Finally, I’m definitely making a platter of her fancy canned cranberries, because it’s such a clever, chic idea: wit and deliciousness combined. To slice canned cranberry sauce as if it were a ripe tomato is top-drawer Alison. It’s my favorite thing.
How about you? You can use our Thanksgiving menu planner to figure out some of what you want to cook at the end of the month, or you can browse through our turkey recipes, to see what appeals. (This mojo turkey is no joke.) It is absolutely the right time — it is always the right time — to think about pie.
As for dinner tonight? I was fishing east of the Breezy Point jetty over the weekend, maybe a mile out from the Rockaway Peninsula in Queens, drifting quick on the tide. The water was sparkly and ocean clear, run through with striped bass sipping sand eels and the occasional late-season bonito beneath them. One of those grabbed my big Clouser fly, did some head-shaking runs and eventually came to the boat, and that was my dinner a few hours later, no recipe required.
I had thought to make poke. But one of the kids asked for sushi, and so sushi I made: the fillets of fish cut as carefully as I could manage, then placed onto thumbs of sushi rice and rolled into tubes of nori and finally eaten on its own, sashimi-style, when we ran out of rice. With soy sauce to cut the sweet fattiness of the meat, a little wasabi powder mixed with water for a fiery paste to do the same, and some of the dry Japanese seasoning known as furikake, but which my kids call “shake,” it all made for a simple dinner of incredible elegance, wild perfection, the best sort of way to honor the harvest. Try it with the best and freshest fish you can find at the market.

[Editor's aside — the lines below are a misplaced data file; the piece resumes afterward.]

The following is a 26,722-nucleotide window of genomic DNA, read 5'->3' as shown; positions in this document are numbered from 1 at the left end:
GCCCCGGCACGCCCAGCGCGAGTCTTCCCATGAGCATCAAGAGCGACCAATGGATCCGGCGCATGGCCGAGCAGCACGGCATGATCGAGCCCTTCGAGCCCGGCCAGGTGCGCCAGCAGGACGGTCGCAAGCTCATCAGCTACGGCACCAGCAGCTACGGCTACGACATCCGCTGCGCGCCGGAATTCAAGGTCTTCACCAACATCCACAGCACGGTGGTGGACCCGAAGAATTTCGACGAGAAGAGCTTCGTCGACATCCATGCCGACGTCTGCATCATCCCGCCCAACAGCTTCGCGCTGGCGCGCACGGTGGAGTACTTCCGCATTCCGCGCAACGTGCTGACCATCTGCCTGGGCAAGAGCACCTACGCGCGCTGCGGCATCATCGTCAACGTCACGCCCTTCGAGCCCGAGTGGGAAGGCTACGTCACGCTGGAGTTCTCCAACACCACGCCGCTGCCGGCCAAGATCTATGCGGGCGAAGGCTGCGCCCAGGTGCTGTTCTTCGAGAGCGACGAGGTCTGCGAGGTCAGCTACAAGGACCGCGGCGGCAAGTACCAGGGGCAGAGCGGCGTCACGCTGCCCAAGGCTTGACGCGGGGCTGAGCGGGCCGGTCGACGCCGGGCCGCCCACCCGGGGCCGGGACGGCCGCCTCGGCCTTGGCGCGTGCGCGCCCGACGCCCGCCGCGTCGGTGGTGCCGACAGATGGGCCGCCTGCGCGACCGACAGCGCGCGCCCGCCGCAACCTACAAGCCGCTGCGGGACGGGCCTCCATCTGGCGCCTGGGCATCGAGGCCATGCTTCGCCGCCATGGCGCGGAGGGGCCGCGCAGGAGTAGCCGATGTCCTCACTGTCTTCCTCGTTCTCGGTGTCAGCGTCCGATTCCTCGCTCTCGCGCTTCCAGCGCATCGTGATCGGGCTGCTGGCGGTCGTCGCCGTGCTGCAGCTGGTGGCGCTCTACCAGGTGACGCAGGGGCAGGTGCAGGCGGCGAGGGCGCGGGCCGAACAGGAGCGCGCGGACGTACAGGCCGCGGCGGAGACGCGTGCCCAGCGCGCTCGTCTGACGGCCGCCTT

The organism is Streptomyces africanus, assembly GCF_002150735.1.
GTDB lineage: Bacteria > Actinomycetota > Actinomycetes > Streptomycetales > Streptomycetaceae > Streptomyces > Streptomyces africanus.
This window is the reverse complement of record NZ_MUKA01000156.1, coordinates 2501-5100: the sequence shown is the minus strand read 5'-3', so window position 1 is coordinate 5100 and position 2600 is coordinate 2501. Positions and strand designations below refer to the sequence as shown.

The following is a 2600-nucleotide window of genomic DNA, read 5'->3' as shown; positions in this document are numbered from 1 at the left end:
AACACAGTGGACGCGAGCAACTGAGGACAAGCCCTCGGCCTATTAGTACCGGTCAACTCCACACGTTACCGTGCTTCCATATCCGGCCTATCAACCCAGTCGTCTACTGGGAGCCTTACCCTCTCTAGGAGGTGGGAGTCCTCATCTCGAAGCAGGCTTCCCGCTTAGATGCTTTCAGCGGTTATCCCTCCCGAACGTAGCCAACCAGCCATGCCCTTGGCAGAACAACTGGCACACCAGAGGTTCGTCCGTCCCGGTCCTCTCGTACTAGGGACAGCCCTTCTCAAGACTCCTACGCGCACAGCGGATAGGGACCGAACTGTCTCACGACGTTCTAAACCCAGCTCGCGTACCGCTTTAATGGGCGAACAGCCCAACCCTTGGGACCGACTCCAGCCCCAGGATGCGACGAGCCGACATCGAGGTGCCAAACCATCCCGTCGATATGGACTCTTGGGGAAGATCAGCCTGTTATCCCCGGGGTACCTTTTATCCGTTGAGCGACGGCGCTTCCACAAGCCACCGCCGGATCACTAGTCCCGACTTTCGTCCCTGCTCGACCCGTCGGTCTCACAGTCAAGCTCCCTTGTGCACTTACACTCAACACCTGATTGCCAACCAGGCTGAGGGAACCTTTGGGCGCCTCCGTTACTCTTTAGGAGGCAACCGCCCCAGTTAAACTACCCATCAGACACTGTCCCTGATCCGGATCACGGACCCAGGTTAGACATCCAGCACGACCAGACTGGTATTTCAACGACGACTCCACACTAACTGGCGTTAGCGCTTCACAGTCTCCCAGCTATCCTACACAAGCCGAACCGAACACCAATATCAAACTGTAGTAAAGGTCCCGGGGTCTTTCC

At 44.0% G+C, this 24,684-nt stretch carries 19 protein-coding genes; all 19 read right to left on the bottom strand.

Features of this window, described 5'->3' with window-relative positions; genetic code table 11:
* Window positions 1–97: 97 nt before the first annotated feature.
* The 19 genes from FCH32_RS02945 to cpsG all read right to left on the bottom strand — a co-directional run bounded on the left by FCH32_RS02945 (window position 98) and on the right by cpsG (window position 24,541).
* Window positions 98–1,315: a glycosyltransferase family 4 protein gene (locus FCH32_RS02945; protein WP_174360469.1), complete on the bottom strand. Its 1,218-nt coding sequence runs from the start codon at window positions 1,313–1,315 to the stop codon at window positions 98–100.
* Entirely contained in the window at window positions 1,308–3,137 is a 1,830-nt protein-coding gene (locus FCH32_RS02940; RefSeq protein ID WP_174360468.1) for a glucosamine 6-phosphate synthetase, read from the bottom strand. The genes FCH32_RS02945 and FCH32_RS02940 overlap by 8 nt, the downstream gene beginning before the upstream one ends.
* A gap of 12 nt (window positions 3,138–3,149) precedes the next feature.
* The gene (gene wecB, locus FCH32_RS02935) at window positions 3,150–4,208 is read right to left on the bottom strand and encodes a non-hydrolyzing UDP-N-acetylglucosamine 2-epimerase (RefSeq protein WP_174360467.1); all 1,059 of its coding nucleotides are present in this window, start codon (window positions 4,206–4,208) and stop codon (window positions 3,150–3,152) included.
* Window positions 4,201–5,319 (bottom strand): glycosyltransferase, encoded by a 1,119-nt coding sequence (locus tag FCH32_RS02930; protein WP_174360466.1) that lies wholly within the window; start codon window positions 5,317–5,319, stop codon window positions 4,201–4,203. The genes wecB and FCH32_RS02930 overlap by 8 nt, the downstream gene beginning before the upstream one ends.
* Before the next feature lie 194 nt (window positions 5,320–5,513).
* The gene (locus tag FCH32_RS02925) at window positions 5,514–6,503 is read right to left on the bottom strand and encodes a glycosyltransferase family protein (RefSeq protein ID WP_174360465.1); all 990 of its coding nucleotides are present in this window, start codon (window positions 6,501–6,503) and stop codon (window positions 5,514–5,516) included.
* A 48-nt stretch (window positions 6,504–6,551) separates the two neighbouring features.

And please write if anything goes sideways. We’re here to help. Just write: email@example.com. We will get back to you.
Now, it’s really nothing to do with cooking or eating, but if you can make it to David Byrne’s “American Utopia” at the Hudson Theater on Broadway, I think you’ll find it a remarkable, uplifting, cheerful, strange and smart affair. I couldn’t have imagined, way back when, that Byrne would someday take on the role Fred Rogers used to play, but here I am in the neighborhood again, feeling good about the future, despite all.
Speaking of which, please read Michael Schwirtz and Gaelle Borgia on Russia’s meddling in the election of the president of Madagascar, in The Times. The Kremlin wants what’s in the ground in Africa so bad.
Finally, back on the subject of food, I’ve been loving the strange explorations of Chinese cuisine brought forth by “Flavorful Origins,” on Netflix. Check it out. I’ll see you on Friday.